Kōrero: Weeds of the bush

Flowering gorse

Flowering gorse

Perceptions of plants change. Gorse was imported from Britain from the 1830s for farm hedging, but it rapidly took over areas of cleared land and farmland and became a serious weed. More recently, research has shown that gorse is a good nursery plant for native bush. If a gorse-covered hill is left for a few decades, native tree saplings will grow up through the gorse canopy. Eventually the gorse will die in the shade of the regenerating bush.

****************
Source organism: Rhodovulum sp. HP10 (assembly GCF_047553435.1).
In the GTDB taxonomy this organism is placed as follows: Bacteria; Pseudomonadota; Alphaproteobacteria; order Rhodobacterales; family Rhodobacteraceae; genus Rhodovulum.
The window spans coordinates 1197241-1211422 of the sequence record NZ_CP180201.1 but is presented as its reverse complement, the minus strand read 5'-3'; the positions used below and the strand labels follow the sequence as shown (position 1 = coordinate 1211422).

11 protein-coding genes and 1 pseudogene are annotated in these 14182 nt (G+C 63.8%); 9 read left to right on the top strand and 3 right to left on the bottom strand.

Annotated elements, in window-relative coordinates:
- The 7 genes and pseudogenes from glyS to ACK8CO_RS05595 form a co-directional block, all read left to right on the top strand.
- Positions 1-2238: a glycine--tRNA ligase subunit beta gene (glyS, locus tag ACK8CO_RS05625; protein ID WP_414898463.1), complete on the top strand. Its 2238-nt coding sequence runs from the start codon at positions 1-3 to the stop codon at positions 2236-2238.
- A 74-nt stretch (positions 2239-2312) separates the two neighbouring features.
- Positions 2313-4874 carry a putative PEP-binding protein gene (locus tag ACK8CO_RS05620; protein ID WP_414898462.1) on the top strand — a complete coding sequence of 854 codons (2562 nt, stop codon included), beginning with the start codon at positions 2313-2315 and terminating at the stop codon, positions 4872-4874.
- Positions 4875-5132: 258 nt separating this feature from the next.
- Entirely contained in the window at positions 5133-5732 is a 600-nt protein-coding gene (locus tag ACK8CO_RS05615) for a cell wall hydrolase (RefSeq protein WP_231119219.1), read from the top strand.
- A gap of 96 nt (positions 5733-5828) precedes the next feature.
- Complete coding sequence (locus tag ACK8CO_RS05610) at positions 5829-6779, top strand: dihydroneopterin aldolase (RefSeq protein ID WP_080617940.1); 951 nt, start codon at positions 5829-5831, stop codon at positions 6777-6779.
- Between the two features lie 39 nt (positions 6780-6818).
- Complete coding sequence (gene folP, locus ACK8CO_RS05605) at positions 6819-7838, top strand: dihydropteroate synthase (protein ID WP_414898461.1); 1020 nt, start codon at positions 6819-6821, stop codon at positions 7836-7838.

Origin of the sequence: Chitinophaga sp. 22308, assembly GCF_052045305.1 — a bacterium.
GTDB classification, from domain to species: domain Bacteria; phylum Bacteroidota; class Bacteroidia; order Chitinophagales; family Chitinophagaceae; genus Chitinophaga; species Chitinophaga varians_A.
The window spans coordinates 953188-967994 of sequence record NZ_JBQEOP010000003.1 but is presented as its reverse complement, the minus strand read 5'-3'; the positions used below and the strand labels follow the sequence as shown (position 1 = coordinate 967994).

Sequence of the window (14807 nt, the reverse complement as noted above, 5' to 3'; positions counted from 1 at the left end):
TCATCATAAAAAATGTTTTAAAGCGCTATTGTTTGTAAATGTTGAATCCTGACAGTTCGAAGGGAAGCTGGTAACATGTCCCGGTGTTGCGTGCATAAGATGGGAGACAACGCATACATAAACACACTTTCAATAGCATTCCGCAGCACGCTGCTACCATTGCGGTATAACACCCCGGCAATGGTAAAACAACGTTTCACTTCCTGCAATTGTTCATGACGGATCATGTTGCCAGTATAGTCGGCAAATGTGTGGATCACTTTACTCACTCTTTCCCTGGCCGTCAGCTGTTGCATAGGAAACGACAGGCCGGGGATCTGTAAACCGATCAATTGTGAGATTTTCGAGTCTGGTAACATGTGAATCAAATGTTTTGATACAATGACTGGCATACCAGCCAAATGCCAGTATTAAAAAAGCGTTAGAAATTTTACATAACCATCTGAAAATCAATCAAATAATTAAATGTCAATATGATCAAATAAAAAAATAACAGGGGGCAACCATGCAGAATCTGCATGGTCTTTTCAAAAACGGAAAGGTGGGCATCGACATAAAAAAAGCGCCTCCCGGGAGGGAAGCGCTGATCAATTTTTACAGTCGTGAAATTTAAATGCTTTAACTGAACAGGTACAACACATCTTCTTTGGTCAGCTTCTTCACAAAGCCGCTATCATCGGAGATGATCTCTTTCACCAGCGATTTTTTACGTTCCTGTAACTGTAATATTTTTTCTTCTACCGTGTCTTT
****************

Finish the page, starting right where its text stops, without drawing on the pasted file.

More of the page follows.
Te whakamahi i tēnei tūemi

Te Ara - The Encyclopedia of New Zealand
Photograph by Melanie Lovell-Smith

This item has been provided for private study purposes (such as school projects, family and local history research) and any published reproduction (print or electronic) may infringe copyright law. It is the responsibility of the user of any material to obtain clearance from the copyright holder.

Ngā whakaahua me ngā rauemi katoa o tēnei kōrero

Te tuhi tohutoro mō tēnei whārangi:

Bob Brockie, 'Weeds of the bush - Trees and shrubs', Te Ara - the Encyclopedia of New Zealand, http://www.TeAra.govt.nz/mi/photograph/13614/flowering-gorse (accessed 27 September 2021)

He kōrero nā Bob Brockie, i tāngia i te 24 Sep 2007, updated 18 Apr 2016